“I know deeply what this means for our democracy,” she said. “But when faced with a crisis of this magnitude, I cannot with a clean conscience ignore my duty to defend the [U.S.] Constitution.”
Courting the young vote
Heidi Hu is asking about a clipboard. She’s sitting at an iron table outside a coffee shop in Santa Ana, California, learning about voter registration. She is being trained by Field Team 6, a nationwide group of volunteers, registering new voters for Democrats in 2020.
Hu drove an hour south from Los Angeles to sign up college students at the University of California at Irvine. Young voters helped propel Porter to victory in 2018. State figures show voters ages 18 to 24 rose by nearly 20% more than the previous midterm election in 2014.
Hu says the key to Porter’s reelection will be again turning out large numbers of college students.
“Their values are more aligned with the Orange County of the future,” Hu said.
Porter prevailed in Orange County, an historically conservative portion of the 45th Congressional District, but Hu knows that Porter is vulnerable in that area and must build up her Democratic support among college students to offset Republican voters.
One of those students is Bryan Pham who will be voting for the first time in 2020. He says even though his family is conservative, “I have certain beliefs of my own and I identify with the Democratic party.”
In less than a year, Porter, a former law professor, has sponsored 23 bills in the House. In last year’s congressional session, the average for a first-year representative was 14 and the most introduced was 31, so Porter is well ahead of the curve.
One of Porter’s bills has passed the House but has yet to be introduced in the Senate. The “Help America Run Act” would give candidates more freedom to use campaign funds for child care, health care premiums and elder care. Porter, a single mother of three children younger than 12, said the bill would have helped her when she was a candidate.
“The goal here is to make our Congress more diverse and to make it possible for any American who’s qualified and wants to serve in the U.S. Congress to have the opportunity to do that,” she said.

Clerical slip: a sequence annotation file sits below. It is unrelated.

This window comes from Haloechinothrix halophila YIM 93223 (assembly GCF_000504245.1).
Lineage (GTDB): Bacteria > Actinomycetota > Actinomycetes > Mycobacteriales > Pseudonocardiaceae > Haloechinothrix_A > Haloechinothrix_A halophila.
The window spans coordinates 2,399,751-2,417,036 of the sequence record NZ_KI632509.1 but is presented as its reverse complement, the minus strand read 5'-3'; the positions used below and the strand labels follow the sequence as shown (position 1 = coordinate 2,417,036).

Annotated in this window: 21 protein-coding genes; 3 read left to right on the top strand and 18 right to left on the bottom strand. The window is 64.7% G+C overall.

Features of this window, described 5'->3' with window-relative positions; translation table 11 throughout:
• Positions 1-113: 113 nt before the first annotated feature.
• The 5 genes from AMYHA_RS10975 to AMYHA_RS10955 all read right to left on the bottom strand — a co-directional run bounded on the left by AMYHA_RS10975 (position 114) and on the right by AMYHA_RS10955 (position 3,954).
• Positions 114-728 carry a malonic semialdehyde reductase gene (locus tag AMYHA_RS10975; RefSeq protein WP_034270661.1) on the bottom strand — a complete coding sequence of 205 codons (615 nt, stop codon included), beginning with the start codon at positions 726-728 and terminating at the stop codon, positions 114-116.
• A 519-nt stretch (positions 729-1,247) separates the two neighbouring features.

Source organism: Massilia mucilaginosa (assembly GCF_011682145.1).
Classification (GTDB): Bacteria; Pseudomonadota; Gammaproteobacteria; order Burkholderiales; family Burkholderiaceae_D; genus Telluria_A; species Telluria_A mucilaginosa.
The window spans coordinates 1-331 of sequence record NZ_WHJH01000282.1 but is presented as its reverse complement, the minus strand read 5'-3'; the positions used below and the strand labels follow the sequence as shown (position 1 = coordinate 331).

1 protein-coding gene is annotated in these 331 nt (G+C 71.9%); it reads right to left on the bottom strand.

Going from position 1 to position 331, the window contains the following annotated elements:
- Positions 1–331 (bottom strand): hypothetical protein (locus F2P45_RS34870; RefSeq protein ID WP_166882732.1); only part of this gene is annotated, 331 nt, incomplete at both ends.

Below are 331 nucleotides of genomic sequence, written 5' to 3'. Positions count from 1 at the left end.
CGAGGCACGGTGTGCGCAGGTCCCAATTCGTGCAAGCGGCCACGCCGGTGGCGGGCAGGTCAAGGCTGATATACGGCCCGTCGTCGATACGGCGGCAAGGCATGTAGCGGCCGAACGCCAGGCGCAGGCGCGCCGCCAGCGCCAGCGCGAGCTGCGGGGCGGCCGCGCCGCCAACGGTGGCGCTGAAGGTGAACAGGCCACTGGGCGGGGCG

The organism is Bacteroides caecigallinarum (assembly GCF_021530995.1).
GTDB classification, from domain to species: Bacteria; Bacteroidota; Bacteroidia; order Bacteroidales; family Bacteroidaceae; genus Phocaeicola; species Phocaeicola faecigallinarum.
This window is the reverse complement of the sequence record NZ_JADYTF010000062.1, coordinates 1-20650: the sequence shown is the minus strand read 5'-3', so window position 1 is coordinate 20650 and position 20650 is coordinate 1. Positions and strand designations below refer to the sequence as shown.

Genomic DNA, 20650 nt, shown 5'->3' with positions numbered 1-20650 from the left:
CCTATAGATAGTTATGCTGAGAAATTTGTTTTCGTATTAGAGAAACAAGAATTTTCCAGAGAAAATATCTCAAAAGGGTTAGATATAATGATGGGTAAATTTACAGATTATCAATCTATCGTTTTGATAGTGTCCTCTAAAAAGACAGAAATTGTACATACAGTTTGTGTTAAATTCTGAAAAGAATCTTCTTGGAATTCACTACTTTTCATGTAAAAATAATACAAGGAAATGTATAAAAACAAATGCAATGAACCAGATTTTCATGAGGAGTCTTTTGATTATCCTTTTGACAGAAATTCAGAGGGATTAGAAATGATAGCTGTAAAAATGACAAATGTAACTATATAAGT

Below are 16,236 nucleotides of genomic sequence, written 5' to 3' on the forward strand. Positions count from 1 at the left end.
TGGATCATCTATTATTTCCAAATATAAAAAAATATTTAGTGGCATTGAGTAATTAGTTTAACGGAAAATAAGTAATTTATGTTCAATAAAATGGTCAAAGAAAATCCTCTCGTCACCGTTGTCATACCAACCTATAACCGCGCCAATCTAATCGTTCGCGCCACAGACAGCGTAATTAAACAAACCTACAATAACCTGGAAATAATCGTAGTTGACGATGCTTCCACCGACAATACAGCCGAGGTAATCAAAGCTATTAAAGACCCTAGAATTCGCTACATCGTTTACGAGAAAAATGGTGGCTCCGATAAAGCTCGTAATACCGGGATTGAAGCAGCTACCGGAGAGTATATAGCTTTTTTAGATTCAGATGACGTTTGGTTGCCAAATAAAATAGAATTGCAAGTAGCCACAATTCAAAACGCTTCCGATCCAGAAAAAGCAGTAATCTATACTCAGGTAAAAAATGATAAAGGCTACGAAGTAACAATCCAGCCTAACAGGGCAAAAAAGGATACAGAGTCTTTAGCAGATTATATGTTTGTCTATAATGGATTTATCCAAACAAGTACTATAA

Nonprofit and special interest groups rate lawmakers’ voting records.
For first-year representatives, these are the first grades published during their two-year tenure. For Porter, the first two grades run along party lines. The conservative Heritage Action for America, typically aligned with Republicans, rates members’ votes on key conservative legislation. It gives Porter a zero.
Freedom Works, another conservative group, gives her a score of 8 out of 100, based on her votes on issues dealing with economic freedom.
The surprise was an “F” given by the group Progressive Punch, based on a formula that compares the voting record of a control group of 33 dominant progressive members of Congress with the representative’s voting record.
Most other groups will wait to publish grades at the end of the year.
Competitors will typically use the voting record and bills sponsored in their challenge to the incumbent. The incumbent uses the voting record to show how they are supporting the constituent needs in the district.
Reflecting on a hectic first year in Congress, Porter said, “I feel like I’m getting my sea legs under me ... there is a learning curve to this job. And there should be. This is a big task [legislating] that the American people have trusted us with.”
The California primary to determine Katie Porter’s Republican challenger is in early March with the general election in November 2020.